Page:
We know coal and other dirty fuels help heat up the planet, but it looks like they're also messing with Western water supplies. Scientists at the DOE's Pacific Northwest National Laboratory (press release here) have found that when soot from power plants and diesel engines settles on mountain snow, the darker snow absorbs more heat and can melt as much as a month early -- meaning less of that crucial runoff in late spring and summer. Check out HCN's coverage of the similarly doom-y effects of dust storms in Colorado's San Juan Mountains.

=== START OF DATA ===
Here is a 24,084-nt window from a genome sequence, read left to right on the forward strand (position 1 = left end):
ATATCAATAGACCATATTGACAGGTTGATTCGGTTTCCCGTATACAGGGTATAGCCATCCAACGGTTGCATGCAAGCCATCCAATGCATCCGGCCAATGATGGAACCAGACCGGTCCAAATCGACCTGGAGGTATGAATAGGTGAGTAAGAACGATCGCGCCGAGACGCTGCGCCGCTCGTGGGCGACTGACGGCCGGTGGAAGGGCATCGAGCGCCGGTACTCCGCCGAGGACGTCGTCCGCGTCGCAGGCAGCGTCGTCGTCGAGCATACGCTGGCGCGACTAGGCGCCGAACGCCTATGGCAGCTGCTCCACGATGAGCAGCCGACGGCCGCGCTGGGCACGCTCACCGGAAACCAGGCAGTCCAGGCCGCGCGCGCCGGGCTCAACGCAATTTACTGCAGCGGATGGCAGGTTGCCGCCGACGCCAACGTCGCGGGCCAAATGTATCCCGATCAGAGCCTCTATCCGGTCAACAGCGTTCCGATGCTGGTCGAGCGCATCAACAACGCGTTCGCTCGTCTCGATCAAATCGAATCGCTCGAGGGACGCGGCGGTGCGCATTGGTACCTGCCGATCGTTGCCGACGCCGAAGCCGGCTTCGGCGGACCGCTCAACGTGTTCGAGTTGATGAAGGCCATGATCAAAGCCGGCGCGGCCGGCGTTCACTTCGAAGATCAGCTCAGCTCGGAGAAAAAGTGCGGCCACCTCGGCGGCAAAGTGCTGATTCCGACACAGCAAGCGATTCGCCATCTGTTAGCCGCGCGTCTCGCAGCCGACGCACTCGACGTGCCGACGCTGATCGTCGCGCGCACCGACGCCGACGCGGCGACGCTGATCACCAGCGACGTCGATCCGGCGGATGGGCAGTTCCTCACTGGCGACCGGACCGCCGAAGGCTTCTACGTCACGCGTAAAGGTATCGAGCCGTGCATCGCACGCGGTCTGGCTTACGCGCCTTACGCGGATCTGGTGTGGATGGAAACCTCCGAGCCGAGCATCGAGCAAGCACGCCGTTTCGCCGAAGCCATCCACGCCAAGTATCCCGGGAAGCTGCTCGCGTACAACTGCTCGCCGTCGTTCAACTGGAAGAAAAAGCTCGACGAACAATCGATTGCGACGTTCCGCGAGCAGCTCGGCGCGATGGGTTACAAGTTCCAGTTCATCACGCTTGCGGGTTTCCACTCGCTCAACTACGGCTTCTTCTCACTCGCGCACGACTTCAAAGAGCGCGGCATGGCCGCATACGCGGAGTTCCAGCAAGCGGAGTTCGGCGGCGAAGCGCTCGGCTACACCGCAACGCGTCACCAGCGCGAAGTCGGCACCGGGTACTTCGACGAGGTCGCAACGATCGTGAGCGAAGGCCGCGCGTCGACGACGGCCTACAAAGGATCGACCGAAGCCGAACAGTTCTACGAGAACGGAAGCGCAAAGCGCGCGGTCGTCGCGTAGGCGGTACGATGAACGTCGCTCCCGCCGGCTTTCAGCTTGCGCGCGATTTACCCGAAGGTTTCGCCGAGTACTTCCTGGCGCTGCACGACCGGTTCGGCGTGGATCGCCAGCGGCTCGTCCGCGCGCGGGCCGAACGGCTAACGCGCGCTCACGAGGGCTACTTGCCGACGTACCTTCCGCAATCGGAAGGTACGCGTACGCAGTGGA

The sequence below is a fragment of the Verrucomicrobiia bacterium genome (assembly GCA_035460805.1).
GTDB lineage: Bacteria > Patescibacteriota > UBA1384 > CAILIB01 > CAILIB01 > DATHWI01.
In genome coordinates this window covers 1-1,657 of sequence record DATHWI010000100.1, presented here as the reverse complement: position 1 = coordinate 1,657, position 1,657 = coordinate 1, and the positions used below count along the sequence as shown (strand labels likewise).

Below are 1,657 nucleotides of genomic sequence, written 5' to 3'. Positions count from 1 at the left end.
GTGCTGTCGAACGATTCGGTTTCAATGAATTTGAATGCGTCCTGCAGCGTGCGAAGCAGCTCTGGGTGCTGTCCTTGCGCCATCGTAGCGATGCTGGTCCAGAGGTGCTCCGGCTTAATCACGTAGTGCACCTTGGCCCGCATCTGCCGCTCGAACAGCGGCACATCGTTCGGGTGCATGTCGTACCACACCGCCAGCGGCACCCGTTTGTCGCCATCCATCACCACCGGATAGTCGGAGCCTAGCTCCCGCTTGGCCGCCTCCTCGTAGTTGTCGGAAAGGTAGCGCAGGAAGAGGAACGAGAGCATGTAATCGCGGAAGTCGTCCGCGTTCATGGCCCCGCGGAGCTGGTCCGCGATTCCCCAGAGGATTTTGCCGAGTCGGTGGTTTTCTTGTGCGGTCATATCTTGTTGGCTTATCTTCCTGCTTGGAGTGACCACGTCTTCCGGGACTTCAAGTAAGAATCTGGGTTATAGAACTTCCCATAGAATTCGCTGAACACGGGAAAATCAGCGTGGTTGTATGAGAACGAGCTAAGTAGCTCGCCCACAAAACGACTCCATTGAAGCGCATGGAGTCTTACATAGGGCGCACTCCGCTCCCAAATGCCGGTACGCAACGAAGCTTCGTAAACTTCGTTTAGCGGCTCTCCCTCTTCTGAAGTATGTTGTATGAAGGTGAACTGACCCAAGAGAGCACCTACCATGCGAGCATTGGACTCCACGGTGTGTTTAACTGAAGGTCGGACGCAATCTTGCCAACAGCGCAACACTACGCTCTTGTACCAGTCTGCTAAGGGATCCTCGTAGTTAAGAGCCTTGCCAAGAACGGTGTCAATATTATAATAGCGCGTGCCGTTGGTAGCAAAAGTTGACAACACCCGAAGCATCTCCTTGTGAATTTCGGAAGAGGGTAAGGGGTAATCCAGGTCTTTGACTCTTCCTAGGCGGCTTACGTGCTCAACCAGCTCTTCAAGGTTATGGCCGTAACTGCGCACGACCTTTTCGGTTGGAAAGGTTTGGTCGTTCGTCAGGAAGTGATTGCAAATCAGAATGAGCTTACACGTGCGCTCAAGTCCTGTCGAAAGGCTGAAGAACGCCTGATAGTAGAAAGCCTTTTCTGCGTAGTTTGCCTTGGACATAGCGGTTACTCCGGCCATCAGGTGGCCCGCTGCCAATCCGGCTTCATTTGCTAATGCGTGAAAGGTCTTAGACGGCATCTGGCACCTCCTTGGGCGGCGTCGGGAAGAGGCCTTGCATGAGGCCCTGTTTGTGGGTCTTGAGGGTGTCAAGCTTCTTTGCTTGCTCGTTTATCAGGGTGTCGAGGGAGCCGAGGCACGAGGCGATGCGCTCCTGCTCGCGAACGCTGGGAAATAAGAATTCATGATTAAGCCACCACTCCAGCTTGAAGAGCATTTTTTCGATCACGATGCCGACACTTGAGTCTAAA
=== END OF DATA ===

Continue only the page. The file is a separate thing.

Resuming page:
- Mark DeGregorio on Meet the aspiring ranger locked out by National Park Service practices
- Lael Bradshaw on New documentary offers a sharp look at the West’s water crisis
- Steve Snyder on Why has the National Park Service gotten whiter?
- Jim Schumont on Stop the rock-stacking
- Kate Schimel on Biking bill is a smokescreen for opening up wilderness